He who rules Kabul rules Afghanistan. Or so the old adage went. However, if there is one thing the last 12 years of the Afghan conflict has shown, it is that no king, or modern-day president, can take this for granted any more. Neither US efforts in Doha nor President Hamid Karzai’s desire to give the Taliban a place at the high table can fix this.
Yet, still guided by the old logic that only Pakhtoons can rule from Kabul, Taliban insurgents—also Pakhtoon—are sought to be brought into a power-sharing arrangement. Whether even that can bring stability to Afghanistan remains in doubt. The opposition parties are quite adamant that there should be no powersharing with the Taliban without their going through the electoral process.
Elections for the president’s post and provincial councils are due in April 2014, and those for Parliament, a year later. The Afghan opposition is pinning its hopes on free and fair elections to bring about fundamental changes in the country’s political system. However, there are apprehensions that in his bid to retain power in the hands of Pakhtoons, Karzai may either postpone the elections or fix them. He might even decide to settle for a loya jirga (assembly of elders) instead.
“People who do not want free and fair elections and try to prevent them will be judged harshly by history,” says Ahmad Zia Massoud, former Afghan vice-president and chairman of the Afghanistan National Front (ANF), an alliance of parties opposed to the Karzai regime. Brother of the legendary Northern Alliance leader Ahmad Shah Massoud, an ethnic Tajik, Zia Massoud voices the fears of Afghan opposition leaders gathered in Munich to discuss the future of a deeply fractured polity. If the Bonn Process undertaken in the aftermath of 9/11 in 2001 led to the appointment of Karzai as president, the Munich Process organised by the opposition sought to challenge the very idea of privileging centralised governance through a ‘super-president’ in a conflict-ridden, multi-ethnic country.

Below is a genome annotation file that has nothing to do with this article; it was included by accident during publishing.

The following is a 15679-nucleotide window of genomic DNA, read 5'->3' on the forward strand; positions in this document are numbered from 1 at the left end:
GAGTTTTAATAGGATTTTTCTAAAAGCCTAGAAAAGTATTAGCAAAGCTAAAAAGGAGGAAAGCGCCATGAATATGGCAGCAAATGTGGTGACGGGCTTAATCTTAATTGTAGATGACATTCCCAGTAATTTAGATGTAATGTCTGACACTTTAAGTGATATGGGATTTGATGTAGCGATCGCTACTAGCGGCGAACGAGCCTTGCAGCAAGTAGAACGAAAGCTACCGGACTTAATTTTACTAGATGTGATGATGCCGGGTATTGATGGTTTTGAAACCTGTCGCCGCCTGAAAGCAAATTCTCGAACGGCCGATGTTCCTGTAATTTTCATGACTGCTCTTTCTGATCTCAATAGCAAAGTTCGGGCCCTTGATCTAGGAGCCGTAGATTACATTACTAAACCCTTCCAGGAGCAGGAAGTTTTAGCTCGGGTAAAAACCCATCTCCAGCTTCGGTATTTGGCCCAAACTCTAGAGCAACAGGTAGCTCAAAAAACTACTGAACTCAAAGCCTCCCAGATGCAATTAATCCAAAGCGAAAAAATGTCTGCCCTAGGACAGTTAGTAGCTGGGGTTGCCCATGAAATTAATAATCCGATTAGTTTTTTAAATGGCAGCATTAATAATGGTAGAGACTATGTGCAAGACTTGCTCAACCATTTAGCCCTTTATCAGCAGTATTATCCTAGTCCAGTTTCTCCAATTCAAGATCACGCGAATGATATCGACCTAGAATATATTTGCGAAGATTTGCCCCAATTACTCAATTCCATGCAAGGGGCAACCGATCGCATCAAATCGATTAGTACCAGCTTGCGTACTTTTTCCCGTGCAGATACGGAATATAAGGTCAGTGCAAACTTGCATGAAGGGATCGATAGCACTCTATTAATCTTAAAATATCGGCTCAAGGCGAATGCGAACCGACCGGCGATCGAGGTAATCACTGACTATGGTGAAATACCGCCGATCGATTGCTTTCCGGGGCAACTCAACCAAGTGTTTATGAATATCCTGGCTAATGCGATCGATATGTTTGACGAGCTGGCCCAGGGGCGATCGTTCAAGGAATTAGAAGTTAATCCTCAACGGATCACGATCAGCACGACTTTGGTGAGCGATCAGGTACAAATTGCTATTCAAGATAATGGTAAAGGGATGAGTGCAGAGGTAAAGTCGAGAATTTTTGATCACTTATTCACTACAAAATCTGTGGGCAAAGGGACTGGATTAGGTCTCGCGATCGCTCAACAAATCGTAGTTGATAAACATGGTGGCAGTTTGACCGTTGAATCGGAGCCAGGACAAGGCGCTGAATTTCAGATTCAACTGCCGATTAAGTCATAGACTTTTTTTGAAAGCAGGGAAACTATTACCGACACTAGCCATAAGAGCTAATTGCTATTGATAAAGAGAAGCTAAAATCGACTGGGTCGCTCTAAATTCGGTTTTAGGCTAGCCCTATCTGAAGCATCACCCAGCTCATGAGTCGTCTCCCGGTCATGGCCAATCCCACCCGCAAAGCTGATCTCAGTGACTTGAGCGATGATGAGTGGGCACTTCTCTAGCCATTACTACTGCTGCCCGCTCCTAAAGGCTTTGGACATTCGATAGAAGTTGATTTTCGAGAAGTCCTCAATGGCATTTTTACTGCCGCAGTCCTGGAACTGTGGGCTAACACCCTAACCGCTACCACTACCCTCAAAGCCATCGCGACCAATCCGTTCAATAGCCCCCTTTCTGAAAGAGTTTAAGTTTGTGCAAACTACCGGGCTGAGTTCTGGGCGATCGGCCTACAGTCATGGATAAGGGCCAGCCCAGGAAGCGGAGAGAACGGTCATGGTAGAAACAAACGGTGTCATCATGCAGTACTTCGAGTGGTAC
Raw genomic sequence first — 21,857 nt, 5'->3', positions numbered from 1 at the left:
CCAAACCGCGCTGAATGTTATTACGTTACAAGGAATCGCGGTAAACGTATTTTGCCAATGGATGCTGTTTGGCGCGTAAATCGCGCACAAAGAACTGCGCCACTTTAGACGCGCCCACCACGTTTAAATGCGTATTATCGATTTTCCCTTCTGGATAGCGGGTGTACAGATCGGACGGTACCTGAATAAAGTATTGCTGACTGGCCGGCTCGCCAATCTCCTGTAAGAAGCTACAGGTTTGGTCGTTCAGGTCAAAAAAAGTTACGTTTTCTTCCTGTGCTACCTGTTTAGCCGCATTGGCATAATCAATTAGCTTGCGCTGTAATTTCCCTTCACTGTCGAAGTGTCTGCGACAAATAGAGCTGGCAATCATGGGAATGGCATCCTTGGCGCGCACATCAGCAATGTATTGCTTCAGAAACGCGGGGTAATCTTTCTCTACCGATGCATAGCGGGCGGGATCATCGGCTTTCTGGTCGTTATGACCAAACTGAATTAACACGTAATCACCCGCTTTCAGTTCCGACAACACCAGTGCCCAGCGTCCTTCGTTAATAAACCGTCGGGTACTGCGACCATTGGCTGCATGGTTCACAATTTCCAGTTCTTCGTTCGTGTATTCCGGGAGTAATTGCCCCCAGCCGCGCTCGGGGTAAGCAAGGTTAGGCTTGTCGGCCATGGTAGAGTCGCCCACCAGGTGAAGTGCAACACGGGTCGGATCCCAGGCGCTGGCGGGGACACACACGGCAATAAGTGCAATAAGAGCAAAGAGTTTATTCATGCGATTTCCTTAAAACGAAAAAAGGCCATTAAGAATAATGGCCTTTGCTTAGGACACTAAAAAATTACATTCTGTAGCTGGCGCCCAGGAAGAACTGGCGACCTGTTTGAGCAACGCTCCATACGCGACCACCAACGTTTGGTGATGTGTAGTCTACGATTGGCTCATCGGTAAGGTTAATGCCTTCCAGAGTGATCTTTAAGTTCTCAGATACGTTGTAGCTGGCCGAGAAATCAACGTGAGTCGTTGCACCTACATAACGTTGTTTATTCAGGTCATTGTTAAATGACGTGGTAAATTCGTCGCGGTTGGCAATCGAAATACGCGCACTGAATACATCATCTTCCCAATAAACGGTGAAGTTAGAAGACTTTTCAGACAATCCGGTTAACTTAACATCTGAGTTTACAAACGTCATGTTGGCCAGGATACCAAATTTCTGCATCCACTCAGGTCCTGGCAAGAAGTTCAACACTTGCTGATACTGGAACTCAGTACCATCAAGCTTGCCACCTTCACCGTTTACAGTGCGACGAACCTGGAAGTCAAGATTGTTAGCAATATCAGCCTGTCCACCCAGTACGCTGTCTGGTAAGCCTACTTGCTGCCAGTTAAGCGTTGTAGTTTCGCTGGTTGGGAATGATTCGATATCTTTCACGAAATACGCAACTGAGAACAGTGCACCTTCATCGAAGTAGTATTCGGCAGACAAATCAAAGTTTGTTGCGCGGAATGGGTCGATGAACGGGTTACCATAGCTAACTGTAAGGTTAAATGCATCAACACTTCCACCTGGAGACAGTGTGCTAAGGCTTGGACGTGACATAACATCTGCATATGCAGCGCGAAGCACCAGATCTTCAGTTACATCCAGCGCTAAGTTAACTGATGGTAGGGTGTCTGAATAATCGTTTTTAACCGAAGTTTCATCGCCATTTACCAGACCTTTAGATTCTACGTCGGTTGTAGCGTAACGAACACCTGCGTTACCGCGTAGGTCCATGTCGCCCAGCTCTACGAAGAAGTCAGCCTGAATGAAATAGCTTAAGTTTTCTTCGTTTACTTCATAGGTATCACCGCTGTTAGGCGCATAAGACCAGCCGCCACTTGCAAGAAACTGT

The elections are also fated by the fact that they are slated for the same year that US/NATO troops are to disengage from the country. The Taliban naturally see an opportunity for themselves in the post-withdrawal scenario and do not want elections. The democratic opposition to Karzai, however, is very keen on the elections, even if imperfect.
“We welcome elections but are worried also,” says Faizullah Zaki, deputy leader of the Junbish-e-Milli (led by ethnic Uzbek warlord-turned-powerbroker General Abdul Rashid Dostum) and ANF spokesperson. “Security concerns may be cited to keep voters at bay and allow electoral fraud. There is no proper registration of voters. Against the six million voters in the country, 17 million voter ID cards have been issued. Despite these shortcomings, we want to make use of every democratic opportunity offered.”
There is no way to ascertain the precise number of voters, since the country has not had a proper census. Given the charges of ballot-stuffing in the past, the opposition’s apprehensions seem well-founded. Zaki claims the government is citing security concerns to avoid having international observers in the elections. “We are opposed to this attitude of the government,” he says. The ANF—essentially a coalition of parties representing minority Uzbeks, Tajiks and Hazaras—says it wants politics based on a clearly defined agenda, not personalities. “Politics based on a charismatic individual can become centralised and exclude our country’s diversity,” says Zaki, critiquing the present system.
Photograph by AFP, From Outlook 16 September 2013